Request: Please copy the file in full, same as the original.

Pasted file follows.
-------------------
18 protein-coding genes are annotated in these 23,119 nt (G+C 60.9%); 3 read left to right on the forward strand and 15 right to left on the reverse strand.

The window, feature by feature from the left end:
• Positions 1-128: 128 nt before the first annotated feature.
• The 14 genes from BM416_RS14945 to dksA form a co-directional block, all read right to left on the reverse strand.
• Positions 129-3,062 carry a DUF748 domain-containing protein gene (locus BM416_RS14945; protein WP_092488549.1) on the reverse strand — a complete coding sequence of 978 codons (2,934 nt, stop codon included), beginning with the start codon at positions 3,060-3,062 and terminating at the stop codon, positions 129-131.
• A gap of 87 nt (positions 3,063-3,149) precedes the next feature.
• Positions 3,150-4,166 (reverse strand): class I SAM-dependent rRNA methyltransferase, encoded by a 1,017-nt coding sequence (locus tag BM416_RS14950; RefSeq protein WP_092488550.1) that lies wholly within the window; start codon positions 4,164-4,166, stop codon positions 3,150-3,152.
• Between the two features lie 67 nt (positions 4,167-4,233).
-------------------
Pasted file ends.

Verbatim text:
18 protein-coding genes are annotated in these 23,119 nt (G+C 60.9%); 3 read left to right on the forward strand and 15 right to left on the reverse strand.

The window, feature by feature from the left end:
• Positions 1-128: 128 nt before the first annotated feature.
• The 14 genes from BM416_RS14945 to dksA form a co-directional block, all read right to left on the reverse strand.
• Positions 129-3,062 carry a DUF748 domain-containing protein gene (locus BM416_RS14945; protein WP_092488549.1) on the reverse strand — a complete coding sequence of 978 codons (2,934 nt, stop codon included), beginning with the start codon at positions 3,060-3,062 and terminating at the stop codon, positions 129-131.
• A gap of 87 nt (positions 3,063-3,149) precedes the next feature.
• Positions 3,150-4,166 (reverse strand): class I SAM-dependent rRNA methyltransferase, encoded by a 1,017-nt coding sequence (locus tag BM416_RS14950; RefSeq protein WP_092488550.1) that lies wholly within the window; start codon positions 4,164-4,166, stop codon positions 3,150-3,152.
• Between the two features lie 67 nt (positions 4,167-4,233).